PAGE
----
Members of the Māori curriculum team have participated in the Ngati Tuwharetoa Cultural Knowledge Project. This project is to support teachers in obtaining cultural views and stories of Ngati Tuwharetoa. The principles of the New Zealand Curriculum embody beliefs about what is important and desirable in school curriculum – nationally and locally and that they should underpin all school decision making.
Knowing the stories of the various areas around the lake and of Ngatoroirangi, teachers will be able to provide a localised curriculum to the students. The Cultural Knowledge Project has been developed by Miriama Prentice to assist teachers to obtain localised stories and history of the Taupō and Turangi areas.
More recently Kristy Northcroft has been able to partner with Chris Jolly, Cruise Cat to provide localised information of the rohe (area) of Ngati Tuwharetoa. Teachers and students will be able to go out onto the lake and see these areas that are being talked about in stories and be provided with information that is correct and from the local Iwi perspective.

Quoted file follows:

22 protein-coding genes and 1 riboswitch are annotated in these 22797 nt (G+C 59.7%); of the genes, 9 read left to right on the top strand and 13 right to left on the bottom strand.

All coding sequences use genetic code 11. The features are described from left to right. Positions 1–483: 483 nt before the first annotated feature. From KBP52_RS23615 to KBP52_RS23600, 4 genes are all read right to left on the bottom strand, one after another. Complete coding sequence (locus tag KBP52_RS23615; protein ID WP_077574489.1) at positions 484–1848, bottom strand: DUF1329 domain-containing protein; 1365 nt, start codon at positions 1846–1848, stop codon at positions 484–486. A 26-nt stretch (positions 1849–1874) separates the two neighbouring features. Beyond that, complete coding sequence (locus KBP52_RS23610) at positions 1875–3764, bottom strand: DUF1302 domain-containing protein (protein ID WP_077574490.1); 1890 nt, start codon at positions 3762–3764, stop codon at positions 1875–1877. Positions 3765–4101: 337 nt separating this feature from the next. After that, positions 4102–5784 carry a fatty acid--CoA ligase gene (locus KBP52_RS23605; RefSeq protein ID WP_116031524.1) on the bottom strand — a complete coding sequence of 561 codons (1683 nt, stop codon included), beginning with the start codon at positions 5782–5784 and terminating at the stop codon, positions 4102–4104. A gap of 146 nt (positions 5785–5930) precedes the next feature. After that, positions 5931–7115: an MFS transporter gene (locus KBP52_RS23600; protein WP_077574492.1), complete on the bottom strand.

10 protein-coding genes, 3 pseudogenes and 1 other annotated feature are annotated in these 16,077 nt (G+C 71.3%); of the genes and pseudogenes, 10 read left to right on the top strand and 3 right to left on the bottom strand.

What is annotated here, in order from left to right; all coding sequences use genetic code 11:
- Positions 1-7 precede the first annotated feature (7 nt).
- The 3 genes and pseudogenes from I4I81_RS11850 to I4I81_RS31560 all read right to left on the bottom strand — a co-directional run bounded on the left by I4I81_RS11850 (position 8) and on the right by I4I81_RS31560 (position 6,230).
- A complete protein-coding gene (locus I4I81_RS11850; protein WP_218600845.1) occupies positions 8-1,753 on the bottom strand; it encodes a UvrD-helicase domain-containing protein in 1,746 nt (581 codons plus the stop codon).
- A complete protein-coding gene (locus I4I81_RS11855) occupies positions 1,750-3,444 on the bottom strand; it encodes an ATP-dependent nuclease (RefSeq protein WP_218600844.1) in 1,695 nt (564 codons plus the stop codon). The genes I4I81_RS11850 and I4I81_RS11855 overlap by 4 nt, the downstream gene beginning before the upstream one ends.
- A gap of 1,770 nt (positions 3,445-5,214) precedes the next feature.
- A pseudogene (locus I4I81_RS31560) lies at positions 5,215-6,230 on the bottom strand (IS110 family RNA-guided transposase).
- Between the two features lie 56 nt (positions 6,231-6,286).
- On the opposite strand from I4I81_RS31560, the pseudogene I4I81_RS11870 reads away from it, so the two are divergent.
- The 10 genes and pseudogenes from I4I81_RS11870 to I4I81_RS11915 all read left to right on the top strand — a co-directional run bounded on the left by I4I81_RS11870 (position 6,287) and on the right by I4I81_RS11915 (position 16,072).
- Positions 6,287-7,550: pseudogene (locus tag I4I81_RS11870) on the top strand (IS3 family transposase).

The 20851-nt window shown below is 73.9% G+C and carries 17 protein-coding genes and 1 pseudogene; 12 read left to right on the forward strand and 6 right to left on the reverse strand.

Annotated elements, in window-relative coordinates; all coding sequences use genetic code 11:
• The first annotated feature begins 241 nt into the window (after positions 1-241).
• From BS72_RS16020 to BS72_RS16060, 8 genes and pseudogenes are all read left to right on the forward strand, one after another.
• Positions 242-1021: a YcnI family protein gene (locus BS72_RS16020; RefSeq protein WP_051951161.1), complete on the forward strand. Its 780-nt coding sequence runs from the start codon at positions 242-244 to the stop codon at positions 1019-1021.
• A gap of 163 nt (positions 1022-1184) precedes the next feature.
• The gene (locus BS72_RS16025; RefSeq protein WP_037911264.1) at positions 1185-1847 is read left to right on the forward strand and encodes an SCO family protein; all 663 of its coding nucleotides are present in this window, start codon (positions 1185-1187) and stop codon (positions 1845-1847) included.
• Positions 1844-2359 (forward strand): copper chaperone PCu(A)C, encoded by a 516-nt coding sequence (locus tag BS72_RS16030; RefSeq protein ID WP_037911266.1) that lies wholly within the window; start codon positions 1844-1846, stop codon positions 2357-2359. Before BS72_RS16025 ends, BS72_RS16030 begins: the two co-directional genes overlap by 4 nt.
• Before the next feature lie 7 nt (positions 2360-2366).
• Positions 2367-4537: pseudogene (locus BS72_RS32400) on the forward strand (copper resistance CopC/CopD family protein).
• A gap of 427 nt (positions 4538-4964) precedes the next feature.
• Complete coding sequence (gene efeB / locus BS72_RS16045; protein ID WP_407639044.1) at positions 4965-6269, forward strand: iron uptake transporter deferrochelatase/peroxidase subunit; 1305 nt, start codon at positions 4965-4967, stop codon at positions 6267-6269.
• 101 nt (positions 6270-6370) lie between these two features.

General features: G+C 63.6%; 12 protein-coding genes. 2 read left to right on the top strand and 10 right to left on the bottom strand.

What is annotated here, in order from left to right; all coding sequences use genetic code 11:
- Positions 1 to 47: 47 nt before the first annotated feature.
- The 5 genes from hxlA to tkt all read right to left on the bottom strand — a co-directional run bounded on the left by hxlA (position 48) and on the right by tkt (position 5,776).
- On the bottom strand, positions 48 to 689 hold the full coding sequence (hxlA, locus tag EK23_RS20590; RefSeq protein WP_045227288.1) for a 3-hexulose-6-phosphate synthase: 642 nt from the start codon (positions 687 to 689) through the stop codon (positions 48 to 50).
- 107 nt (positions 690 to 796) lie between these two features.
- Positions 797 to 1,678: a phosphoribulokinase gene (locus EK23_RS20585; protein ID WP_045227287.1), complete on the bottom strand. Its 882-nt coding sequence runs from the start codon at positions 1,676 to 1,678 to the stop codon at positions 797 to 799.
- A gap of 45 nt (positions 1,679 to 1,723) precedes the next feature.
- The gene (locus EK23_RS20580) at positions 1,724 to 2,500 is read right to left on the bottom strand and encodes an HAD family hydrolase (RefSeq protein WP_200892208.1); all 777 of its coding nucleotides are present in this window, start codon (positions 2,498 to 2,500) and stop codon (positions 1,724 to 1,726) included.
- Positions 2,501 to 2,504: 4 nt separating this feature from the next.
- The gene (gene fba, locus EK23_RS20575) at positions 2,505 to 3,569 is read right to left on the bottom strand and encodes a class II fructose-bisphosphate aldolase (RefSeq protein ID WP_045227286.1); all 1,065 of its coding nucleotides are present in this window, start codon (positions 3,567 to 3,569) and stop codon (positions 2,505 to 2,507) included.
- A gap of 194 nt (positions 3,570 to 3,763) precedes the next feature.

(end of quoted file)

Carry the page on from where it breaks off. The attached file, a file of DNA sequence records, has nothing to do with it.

Recently, members of the Wairakei Primary School Māori curriculum team went onto the floating classroom and experienced the stories and cultural views from Kristy Northcroft and Miriama Prentice. The trip was very informative and there was an amazing amount of information given during this boat trip.
During the trip one of the stories that was told was of Ngatoroirangi, who was a Tohunga of Ngati Tuwharetoa. A representation of his image has been carved into a rock face around the shore of Lake Taupō. Miriama Prentice and Kristy Northcroft explained his facial tattoos and the various creatures around him while we were in the boat next to this amazing carving.
The Cultural Knowledge Project floating classroom is going to be of benefit to teachers, students and locals in the future along with the amazing resources that are provided.
Keywords: Te Reo, New Zealand Curriculum, Cultural Knowledge Project, Ngati Tuwharetoa, Ngatoroirangi, Floating Classroom